U.S. Airlines File Lawsuit Against DOT Over Mandated Disclosure of Junk Fees

Major airlines in the United States are suing the Department of Transportation (DOT) over its new rule requiring carriers to be transparent over so-called “junk fees.” 

American Airlines, Delta Air Lines, United Airlines, JetBlue, Hawaiian Airlines, and Alaska Airlines, along with lobbying group Airlines for America filed a suit against the DOT, asking an appeals court to overturn the rule, Reuters reported. The airlines argue the rule would confuse passengers and its “attempt to regulate private business operations in a thriving marketplace is beyond its authority.”

“Airlines go to great lengths to make their customers knowledgeable about these fees,” Airlines for America told The Associated Press. “The ancillary fee rule by the Department of Transportation will greatly confuse consumers who will be inundated with information that will only serve to complicate the buying process.”

The DOT finalized its new rule last month, requiring airlines to tell travelers up front what they charge for a first or second checked bag, a carry-on bag, or for canceling or changing a reservation. The fees cannot be displayed through a hyperlink.

At the time, Transportation Secretary Pete Buttigieg said the rule would “save passengers over half a billion dollars a year in unnecessary or unexpected fees by holding airlines accountable for being transparent with their customers.”

For its part, the DOT vowed to “vigorously defend our rule protecting people from hidden junk fees and ensuring travelers can see the full price of a flight before they purchase a ticket.”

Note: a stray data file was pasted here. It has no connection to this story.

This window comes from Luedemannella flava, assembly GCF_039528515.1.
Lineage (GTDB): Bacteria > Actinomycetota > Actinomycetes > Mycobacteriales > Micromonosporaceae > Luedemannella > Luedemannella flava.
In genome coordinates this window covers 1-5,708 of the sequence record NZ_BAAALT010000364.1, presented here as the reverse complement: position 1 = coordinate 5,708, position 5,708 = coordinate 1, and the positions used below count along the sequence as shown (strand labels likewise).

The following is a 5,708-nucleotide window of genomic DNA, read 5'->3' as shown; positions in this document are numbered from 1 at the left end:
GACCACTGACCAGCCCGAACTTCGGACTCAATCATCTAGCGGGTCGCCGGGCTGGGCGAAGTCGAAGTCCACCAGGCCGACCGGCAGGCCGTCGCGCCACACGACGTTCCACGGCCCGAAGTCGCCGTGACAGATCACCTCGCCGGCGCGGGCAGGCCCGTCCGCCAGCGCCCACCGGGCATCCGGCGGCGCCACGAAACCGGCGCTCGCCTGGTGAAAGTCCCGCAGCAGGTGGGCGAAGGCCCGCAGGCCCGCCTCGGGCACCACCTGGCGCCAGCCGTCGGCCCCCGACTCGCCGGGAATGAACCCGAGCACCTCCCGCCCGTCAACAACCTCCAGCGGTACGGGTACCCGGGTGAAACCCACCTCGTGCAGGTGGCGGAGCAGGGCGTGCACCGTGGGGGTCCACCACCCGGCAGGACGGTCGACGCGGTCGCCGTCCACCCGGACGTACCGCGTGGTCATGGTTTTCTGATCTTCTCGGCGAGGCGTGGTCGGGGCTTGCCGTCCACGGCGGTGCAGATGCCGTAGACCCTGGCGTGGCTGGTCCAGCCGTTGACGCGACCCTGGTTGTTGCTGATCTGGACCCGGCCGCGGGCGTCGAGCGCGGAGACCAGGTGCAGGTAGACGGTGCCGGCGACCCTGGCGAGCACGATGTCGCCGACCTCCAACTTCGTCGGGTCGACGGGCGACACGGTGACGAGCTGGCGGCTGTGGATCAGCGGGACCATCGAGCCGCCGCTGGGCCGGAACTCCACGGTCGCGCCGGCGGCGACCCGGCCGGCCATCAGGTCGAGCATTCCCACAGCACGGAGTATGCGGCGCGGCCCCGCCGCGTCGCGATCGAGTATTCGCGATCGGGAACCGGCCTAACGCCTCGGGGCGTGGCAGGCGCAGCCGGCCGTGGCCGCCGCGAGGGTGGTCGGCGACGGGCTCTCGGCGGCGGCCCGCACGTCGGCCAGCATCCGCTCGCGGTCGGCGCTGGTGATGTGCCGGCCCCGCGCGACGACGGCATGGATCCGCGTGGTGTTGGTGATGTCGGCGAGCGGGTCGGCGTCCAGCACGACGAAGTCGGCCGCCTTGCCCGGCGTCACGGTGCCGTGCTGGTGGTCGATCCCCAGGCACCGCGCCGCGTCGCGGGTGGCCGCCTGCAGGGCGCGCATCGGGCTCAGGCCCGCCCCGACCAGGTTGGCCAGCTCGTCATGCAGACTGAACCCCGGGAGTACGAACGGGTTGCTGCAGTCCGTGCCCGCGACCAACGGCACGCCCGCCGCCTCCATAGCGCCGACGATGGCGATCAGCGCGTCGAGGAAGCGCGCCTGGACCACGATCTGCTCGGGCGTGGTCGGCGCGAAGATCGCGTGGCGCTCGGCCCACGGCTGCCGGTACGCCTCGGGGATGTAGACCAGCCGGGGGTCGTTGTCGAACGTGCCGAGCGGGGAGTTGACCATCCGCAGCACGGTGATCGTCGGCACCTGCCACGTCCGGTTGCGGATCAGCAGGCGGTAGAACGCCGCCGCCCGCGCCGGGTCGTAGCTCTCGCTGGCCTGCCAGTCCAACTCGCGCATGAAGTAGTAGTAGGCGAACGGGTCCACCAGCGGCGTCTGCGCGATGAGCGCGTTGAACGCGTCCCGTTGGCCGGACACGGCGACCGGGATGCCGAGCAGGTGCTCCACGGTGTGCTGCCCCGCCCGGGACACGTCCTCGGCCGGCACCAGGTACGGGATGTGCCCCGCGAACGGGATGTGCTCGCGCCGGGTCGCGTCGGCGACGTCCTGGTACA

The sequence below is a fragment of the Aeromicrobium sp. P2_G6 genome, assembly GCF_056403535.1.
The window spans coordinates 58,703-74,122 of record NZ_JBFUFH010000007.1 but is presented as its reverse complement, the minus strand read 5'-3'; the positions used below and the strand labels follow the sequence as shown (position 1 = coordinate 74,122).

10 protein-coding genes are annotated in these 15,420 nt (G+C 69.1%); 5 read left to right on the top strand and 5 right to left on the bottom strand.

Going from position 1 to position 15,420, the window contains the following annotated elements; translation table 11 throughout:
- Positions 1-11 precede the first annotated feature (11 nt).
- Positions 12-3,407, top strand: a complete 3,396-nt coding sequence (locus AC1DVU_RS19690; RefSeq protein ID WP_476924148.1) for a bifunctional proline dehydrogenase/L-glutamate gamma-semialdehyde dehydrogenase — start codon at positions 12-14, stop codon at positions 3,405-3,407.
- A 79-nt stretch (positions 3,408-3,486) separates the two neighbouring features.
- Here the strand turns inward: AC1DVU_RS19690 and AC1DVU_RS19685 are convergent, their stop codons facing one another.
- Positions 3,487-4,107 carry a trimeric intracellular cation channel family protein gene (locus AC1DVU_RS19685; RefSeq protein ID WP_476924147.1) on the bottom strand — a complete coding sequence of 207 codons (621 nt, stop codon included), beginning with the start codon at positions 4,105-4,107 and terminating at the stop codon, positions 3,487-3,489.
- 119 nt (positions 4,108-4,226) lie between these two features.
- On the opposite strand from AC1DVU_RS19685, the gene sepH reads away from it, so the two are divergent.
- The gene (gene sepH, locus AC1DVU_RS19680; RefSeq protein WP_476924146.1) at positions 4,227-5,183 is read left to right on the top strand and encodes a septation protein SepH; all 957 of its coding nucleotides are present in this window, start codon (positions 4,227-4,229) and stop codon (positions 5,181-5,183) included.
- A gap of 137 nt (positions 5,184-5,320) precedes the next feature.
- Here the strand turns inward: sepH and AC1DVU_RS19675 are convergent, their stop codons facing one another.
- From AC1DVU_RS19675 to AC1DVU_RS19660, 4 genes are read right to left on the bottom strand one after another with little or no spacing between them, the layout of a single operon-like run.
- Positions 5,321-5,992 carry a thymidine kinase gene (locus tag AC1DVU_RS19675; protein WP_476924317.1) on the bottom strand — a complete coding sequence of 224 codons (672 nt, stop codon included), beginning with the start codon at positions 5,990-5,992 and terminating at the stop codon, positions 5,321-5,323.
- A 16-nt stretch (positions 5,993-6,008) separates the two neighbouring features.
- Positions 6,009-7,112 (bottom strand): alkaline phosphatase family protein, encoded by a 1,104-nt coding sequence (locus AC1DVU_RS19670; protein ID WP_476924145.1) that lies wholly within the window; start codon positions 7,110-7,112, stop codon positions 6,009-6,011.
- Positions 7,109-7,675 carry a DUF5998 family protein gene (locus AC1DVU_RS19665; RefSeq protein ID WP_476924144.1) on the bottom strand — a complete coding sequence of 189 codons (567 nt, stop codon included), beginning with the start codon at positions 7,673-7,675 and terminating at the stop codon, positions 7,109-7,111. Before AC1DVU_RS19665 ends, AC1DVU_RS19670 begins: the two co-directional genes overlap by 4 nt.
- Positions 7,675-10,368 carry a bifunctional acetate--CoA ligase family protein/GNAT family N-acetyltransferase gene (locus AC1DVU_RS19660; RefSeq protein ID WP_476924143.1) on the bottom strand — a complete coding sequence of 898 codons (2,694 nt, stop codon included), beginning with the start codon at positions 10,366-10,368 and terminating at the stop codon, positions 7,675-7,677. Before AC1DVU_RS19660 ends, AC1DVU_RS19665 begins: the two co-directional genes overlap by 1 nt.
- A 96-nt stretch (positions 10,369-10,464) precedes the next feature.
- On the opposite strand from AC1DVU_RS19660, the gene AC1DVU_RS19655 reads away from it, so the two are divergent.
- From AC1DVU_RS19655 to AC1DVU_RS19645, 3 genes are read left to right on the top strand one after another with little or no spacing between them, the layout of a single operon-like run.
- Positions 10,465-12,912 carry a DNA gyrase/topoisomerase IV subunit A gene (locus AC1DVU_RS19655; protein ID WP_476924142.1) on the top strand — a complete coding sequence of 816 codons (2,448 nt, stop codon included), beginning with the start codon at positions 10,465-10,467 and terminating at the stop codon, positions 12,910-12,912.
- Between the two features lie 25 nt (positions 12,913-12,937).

In addition to this price transparency rule, the DOT has also spelled out when airlines must refund passengers for canceled or significantly delayed flights. That new rule, which goes into effect on Oct. 28, requires airlines to automatically refund travelers when their flights are canceled or significantly changed and the traveler has not accepted alternative transportation or travel credits.

Southwest Airlines, which did not join the lawsuit, recently launched a DOT-mandated compensation program, awarding $75 or more in transferrable vouchers to travelers who reach their destination at least three hours late due to an airline-caused disruption or cancellation.

Southwest told the AP the new fee transparency rule does not really affect them since they allow passengers to check up to two bags for free and have never charged extra cancellation or change fees.

“Overall, we support every airline’s right to price its products but believe fees should be clearly and consistently disclosed, so consumers can make informed purchasing decisions,” Southwest told the AP.

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